Google will start adding security metadata to Android application packages (APKs) distributed via Google Play, so that users with limited internet access can check whether the apps they get via peer-to-peer app sharing are legitimate.
The move, announced late last year, is part of a wider push for improving app security and will surely benefit a lot of users.
“Often when you buy a physical product, you’ll find an official label or a badge which signifies the product’s authenticity. The metadata we’re adding to APKs is like a Play badge of authenticity for your Android app,” Google explained.
To usher this change Google will adjust Play’s maximum APK size to take into account the metadata addition, which is inserted into the APK Signing Block.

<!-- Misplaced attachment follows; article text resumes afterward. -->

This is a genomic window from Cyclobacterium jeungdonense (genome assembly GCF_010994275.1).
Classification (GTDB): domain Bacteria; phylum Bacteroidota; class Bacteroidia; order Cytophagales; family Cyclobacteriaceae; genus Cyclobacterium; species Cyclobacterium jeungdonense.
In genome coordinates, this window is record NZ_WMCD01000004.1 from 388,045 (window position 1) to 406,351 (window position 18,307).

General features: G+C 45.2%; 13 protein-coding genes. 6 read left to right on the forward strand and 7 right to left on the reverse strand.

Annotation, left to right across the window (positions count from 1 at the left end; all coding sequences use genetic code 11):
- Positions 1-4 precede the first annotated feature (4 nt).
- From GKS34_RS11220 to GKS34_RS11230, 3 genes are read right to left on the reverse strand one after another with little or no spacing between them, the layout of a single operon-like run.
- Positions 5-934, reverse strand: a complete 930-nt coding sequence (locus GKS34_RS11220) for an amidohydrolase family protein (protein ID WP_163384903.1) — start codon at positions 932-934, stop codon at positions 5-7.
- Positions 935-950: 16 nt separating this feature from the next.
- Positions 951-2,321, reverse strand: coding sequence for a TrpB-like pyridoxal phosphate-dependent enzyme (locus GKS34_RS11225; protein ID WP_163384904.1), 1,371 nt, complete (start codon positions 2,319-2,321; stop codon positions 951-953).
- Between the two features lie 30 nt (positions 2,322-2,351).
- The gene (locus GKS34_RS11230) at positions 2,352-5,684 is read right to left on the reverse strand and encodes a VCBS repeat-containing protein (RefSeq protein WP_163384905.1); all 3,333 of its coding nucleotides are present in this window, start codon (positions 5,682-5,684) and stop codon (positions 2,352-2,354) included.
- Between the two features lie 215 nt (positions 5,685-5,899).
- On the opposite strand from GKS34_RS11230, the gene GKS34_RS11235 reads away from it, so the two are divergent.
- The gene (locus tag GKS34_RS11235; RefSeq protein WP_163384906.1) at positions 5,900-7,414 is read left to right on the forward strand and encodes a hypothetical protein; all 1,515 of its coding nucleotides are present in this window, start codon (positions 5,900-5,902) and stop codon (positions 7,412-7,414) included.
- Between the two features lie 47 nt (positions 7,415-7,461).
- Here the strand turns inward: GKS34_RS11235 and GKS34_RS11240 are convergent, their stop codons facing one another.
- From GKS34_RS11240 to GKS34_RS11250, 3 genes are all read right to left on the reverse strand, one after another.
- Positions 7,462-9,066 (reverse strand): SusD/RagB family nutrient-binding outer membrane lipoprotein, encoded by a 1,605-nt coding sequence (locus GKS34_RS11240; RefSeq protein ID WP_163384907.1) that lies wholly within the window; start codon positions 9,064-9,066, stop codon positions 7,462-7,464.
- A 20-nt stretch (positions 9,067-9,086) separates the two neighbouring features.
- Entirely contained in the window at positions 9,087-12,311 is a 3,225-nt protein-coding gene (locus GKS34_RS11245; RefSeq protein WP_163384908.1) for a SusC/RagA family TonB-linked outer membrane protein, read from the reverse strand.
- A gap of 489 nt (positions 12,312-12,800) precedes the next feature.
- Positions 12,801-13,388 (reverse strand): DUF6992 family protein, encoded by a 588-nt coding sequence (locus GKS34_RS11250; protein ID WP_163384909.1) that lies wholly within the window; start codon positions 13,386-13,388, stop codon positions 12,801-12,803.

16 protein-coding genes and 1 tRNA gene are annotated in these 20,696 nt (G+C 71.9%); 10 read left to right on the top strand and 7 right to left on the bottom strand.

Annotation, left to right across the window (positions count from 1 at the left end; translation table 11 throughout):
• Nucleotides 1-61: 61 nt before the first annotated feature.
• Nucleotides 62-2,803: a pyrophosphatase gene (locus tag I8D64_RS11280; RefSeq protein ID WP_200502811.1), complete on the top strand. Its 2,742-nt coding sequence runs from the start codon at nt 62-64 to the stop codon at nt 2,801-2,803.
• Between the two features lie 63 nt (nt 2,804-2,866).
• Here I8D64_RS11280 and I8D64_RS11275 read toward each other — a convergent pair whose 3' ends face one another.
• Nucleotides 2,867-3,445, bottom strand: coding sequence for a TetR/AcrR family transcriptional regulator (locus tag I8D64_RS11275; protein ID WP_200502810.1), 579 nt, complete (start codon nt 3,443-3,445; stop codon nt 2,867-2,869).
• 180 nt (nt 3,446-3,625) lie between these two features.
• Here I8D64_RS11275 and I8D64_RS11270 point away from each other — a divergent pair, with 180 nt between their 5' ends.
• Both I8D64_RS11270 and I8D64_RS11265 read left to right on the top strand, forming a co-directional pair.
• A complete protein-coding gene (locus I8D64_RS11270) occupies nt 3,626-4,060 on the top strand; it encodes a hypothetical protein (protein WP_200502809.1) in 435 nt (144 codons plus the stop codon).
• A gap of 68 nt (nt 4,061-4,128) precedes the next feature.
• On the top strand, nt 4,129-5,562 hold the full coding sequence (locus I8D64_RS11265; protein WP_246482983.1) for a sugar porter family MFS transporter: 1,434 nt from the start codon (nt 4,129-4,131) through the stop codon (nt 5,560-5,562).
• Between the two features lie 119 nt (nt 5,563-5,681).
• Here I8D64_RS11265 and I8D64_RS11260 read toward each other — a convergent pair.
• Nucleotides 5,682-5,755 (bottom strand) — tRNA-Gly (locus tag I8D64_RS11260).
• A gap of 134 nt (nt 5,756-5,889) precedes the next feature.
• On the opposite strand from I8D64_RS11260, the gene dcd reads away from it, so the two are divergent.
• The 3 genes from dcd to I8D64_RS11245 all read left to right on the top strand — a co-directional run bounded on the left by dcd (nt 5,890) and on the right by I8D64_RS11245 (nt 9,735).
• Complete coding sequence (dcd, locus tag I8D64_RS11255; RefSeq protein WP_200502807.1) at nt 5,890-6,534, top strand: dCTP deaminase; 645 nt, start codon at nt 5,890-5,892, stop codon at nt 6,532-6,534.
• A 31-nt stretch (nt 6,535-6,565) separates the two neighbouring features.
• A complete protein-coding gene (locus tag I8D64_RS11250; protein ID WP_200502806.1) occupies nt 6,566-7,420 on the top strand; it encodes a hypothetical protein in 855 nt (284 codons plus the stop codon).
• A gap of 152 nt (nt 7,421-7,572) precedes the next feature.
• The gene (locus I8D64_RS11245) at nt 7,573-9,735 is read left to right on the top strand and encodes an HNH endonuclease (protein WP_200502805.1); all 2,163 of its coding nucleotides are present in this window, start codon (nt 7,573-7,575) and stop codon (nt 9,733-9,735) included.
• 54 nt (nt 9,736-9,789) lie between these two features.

“One of the reasons we’re doing this is to help developers reach a wider audience, particularly in countries where peer-to-peer app sharing is common because of costly data plans and limited connectivity,” noted James Bender, Product Manager at Google Play.
“In the future, for apps obtained through Play-approved distribution channels, we’ll be able to determine app authenticity while a device is offline, add those shared apps to a user’s Play Library, and manage app updates when the device comes back online. This will give people more confidence when using Play-approved peer-to-peer sharing apps.”
Developers don’t need to do anything: the metadata will be added to their apps seamlessly via Google Play.